Baxter has licked his paws on numerous occasions. He’s very into appearances, so usually he was just grooming himself, but he also licks his paws when he gets those evil little burdocks stuck between them and a couple other times when he did this, you didn’t know the exact cause. You’ve heard from other dog lovers that paw licking could be a result of a bad diet or allergies. You do get a little hayfever once in a while, so maybe Baxter does too, but how would that relate to paws? His paw licking doesn’t really bother you but could it ever be a concern? You think you might want to delve a little deeper into this interesting topic.
The Root of the Behavior
Dogs do like to groom themselves by licking, and their paws are the parts of their body that are in the most constant contact with dirt, so it does make sense that they would lick them in order to get them clean. Sometimes dogs get bored and lick themselves as well, and this is sort of equivalent to men scratching themselves. But it is also true that Baxter’s diet could actually affect his paw licking. A bad quality of food could cause an imbalance of yeast in the immune system. This imbalance in your dog’s gut tract can spread to a dog's skin and cause intense itching. It also is possible that Baxter licks his paws sometimes because he has seasonal allergies. Dogs do get these too, and a common symptom of allergies is itchy skin. Dogs don’t have fingers like humans, so licking irritated skin provides them with some relief. Another common reason Baxter would lick his paws is if something gets lodged in between his toes. Those nasty burdocks are common culprits but so are small rocks and even sharp objects that get painfully stuck in your innocent pooch’s paw.
Excessive paw licking can also be attributed to obsessive-compulsive disorder. Some dogs with intense anxiety will choose a body part to lick over and over again until it is raw. It’s important that you observe if your dog is licking way more than usual and also seems a bit off with other behaviors: lethargic, agitated, not eating, etc. If this is the case, take your dog to the vet to get him checked out right away. A problem with the thyroid gland could also cause paw licking. The thyroid hormone helps keep skin moist, and if something is off with this hormone, the dog could have itchy skin and begin to lick for some well-needed relief. Problems with the thyroid are usually accompanied by weight gain, exhaustion, and sensitivity to temperatures. Parasites are another common culprit that might send poor Baxter licking away at his paws. Fleas, ticks, and mites all love the crevices in between dog paws and try to hide in that moist, dark place. Other causes also include burns from hot pavement to the more serious cysts and small tumors. If you suspect the paw licking is the result of something serious, get your furry friend checked out.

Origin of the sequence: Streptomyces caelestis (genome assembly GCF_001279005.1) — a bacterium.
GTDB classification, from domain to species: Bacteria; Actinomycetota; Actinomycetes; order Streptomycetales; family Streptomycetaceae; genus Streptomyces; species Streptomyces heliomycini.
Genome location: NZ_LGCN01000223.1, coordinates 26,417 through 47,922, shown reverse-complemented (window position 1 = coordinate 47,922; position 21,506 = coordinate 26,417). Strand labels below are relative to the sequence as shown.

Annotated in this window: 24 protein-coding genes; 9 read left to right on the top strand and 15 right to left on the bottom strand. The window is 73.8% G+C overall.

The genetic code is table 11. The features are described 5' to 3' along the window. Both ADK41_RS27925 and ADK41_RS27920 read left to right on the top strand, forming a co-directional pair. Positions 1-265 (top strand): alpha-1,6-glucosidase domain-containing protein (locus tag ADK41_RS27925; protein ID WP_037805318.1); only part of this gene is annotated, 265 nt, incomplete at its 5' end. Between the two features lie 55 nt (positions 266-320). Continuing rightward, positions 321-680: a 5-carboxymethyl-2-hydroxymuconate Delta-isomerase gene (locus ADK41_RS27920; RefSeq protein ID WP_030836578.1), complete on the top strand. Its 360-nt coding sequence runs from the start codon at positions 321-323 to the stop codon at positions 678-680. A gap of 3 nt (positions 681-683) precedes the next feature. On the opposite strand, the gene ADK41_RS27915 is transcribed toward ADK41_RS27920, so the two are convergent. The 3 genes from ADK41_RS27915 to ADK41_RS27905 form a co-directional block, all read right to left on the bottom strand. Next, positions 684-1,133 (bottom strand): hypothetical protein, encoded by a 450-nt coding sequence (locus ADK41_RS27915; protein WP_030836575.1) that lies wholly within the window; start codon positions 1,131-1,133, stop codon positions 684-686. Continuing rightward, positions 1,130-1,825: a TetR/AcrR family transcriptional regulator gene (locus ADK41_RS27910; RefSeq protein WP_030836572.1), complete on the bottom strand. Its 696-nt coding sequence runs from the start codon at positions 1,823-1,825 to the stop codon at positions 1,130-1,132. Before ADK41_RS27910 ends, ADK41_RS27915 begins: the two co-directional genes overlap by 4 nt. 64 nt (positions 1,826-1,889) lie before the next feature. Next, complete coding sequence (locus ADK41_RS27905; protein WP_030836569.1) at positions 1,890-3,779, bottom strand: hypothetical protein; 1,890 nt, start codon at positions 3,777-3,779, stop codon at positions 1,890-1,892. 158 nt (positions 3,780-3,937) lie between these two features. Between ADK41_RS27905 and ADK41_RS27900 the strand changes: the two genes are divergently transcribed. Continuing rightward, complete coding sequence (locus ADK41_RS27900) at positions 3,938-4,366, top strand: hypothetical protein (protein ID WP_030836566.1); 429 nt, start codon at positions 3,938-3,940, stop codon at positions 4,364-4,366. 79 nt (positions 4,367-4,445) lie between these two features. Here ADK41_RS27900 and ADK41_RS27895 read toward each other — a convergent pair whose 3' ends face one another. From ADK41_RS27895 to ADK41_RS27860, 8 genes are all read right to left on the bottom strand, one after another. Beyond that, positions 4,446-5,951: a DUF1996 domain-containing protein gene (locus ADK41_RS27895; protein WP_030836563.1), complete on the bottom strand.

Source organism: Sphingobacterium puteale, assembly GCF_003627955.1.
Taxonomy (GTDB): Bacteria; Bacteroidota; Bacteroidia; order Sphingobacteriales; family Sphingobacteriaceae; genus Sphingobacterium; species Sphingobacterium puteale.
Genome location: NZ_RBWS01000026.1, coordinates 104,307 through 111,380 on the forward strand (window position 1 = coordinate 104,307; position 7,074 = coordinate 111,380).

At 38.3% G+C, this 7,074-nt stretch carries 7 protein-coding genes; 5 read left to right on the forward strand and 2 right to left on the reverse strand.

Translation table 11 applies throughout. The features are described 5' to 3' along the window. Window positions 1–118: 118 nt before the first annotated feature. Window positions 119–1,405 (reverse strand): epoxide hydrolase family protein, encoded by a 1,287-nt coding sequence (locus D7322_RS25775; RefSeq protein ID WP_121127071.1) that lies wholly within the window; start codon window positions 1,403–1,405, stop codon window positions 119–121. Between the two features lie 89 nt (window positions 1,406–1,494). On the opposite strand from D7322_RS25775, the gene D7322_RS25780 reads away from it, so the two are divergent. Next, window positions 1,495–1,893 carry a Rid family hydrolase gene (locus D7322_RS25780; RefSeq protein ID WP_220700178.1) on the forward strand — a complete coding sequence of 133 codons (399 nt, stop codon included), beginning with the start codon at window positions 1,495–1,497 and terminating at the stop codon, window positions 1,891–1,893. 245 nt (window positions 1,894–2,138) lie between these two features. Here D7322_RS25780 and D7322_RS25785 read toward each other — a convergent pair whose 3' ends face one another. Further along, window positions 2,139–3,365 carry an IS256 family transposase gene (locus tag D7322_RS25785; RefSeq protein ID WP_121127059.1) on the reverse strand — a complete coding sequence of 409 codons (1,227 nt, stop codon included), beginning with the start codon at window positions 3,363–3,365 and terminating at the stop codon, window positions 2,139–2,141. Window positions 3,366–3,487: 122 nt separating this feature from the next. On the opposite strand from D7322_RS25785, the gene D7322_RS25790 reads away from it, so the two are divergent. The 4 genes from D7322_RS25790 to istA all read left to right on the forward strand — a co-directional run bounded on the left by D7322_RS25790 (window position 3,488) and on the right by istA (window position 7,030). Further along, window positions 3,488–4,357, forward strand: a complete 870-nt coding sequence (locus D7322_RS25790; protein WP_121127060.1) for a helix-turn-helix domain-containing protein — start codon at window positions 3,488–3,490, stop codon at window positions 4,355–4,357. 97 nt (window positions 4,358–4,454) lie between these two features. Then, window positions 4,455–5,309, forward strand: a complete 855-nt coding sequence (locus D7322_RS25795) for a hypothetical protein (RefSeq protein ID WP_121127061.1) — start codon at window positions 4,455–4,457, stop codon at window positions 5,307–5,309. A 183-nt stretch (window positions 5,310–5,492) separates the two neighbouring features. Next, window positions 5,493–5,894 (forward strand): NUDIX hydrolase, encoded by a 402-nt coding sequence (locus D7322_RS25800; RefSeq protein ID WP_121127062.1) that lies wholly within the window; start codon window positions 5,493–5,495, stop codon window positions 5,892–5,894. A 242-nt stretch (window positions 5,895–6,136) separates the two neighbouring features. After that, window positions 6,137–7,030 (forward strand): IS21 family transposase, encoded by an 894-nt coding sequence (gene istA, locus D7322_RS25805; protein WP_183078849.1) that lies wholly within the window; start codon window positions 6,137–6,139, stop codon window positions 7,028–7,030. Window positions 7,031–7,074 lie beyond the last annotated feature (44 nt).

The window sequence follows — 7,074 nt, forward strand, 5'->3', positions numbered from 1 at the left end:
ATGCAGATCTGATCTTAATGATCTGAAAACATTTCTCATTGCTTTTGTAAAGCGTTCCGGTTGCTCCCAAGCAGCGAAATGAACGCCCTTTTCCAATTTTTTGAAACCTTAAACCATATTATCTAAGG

Encouraging the Behavior
If it is evident that Baxter is licking his paws because he is grooming himself, then this is not an issue. If it seems like he has a quick itch that he relieves by licking that paw, again, no big deal. But if Baxter is excessively licking and seems to also be favoring one of his paws, then this could be a cause for concern. Examine his paw and see if you can identify any foreign objects or parasites. If you are able to safely remove them, then go for it, and then keep an eye on him. If you see nothing in the paw, and the behavior continues, then take your dog to see your veterinarian in order to see what is causing the problem. The vet can analyze a piece of licked tap on your dog’s paw, take a culture, or in some rare cases even a biopsy to examine the problem. If your dog appears to be constantly licking his paws and there are no parasites or foreign objects, and he has never had a history of seasonal allergies, then think about what you feed him. Dogs are carnivores, so a good dog food will have chicken or beef as the first ingredient, but many foods on the market have the first ingredient of corn and are highly processed. A switch in food, which must be done gradually, so your dog can adjust to the new food, might be a solution as well.
Other Solutions and Considerations
If Baxter starts going a little crazy with licking his paws, he could actually cause some irritation to his skin. Excessive licking can lead to redness and soreness, which you want to try to prevent. You also want to pay close attention if your dog exhibits any sudden OCD type changes in behaviors. For example, he constantly licks one part of his paw but there seem to be no reasons why he is doing this. Common solutions for easing the paw’s irritated skin include antifungal cream and sprays. If caused by fleas or ticks, it is important that you provide your dog with monthly treatments, such as using TriFexis or other flea and tick removers. Depending on the cause, antibiotics or steroids may also be prescribed. Also, make sure to bathe your dog with quality shampoo, such as oatmeal shampoo, which will help prevent dry skin. And don’t forget to provide Baxter with plenty of physical and mental activity, so he doesn’t get bored and just wants to lick himself.